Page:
In previous Rodriguez campaigns, muddy waters divided the Michigan faithful; one side, with justification, pointed at coordinator changes, mismatched personnel, attrition, distractions, and injuries, while the other side declared that, despite all these high-quality excuses, no serviceable coaching staff could ever lead a Michigan team to 3-13 against Big 10 teams over two years. (Can this actually be true? Pinch me. A 3-13 record against the Big 10? Hit me.)
The debate is thankfully over. Almost like the nauseating propaganda that precedes an election, this confusion now ends in Election Day: eleven votes are to be cast that will answer many questions, but one in particular:
- Can the current staff of football coaches actually recruit and coach?
Reading scrimmage notes prompted me to post this; in particular, I detected a faint odor of excuse wafting from comments about the secondary and the marginal tackling performance.
No more excuses, no matter how tempting. If our entire team transferrs tomorrow, no excuses. If we’ve had the bad fortune to overrate every linebacker on the planet since David Harris, no excuses.
Last year after the Indiana game, I posted on how other coaches are doing more with less. Allow me to quote myself:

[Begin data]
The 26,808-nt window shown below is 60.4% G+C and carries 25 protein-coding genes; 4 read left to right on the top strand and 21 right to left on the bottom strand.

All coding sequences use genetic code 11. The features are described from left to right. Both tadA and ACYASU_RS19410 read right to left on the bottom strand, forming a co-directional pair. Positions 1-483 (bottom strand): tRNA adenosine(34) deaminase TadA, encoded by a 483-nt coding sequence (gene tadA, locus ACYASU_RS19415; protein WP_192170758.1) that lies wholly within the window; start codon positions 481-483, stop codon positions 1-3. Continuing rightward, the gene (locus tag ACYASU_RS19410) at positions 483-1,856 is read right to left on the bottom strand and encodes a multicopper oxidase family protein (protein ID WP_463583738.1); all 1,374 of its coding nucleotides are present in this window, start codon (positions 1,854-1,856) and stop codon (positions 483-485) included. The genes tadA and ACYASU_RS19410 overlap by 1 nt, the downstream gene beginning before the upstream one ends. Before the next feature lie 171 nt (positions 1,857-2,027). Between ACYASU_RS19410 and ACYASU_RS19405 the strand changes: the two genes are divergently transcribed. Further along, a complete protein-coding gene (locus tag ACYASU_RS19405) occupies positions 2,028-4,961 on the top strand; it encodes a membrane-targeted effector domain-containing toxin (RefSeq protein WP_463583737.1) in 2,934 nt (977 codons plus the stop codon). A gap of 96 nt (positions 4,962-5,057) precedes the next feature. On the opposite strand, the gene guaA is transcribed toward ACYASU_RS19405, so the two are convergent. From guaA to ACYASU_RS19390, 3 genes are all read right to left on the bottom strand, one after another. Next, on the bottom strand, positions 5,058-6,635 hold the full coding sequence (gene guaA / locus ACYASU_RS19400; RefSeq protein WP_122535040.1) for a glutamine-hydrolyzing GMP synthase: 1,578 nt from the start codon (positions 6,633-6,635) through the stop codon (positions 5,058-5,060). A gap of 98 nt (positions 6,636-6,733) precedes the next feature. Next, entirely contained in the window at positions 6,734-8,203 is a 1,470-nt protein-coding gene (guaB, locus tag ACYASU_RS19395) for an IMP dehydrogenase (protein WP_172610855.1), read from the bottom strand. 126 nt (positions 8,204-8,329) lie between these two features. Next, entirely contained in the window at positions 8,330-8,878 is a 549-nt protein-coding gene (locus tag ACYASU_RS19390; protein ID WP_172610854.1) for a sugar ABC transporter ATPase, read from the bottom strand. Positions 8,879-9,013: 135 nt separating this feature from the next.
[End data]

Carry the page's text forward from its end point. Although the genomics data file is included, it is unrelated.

The Iowa defense is younger than ours overall and features a less-experienced secondary that averages 5.3 for a Rivals Rating, or a middle range two-star. Brian says about Michigan, “There is exactly one junior and no seniors at both safety and cornerback.” Iowa has less experience. Yet my gut tells me – with absolute certainty – Darryl Clark will have a far better day against our secondary. Who wants to take me up on that bet?
In general, their players are more lowly rated at every position (possible exception of one LB), often significantly so, with players converted from the offensive side of the ball (a TE turned DL) and one playing out of position.
Occam’s Razor makes it difficult to accept that our stud HS talent was pretty much collectively overrated, and Iowa’s meh HS talent was pretty much vastly underrated. Ferentz would have given a kidney to have Cissoko or Warren or Graham or Brown or Mouton or Martin. He doesn’t have enough organs to bargain with the devil to get those types of players with mega-hype coming out of HS, yet he easily is fielding a better defense that probably would have consumed Indiana whole without any sauce.
As for the “new system” argument – that switching from Shafer to Robinson has resulted in our guys being at the start of a new learning curve – I accept some of that, but not all. Now, I will defer to Sharik or gsimms to tell me whether a new system can transform studs into non-studs, but it would seem to me that stopping Eastern in the first half or stopping Indiana at all would frequently be possible with raw stud talent playing by instinct.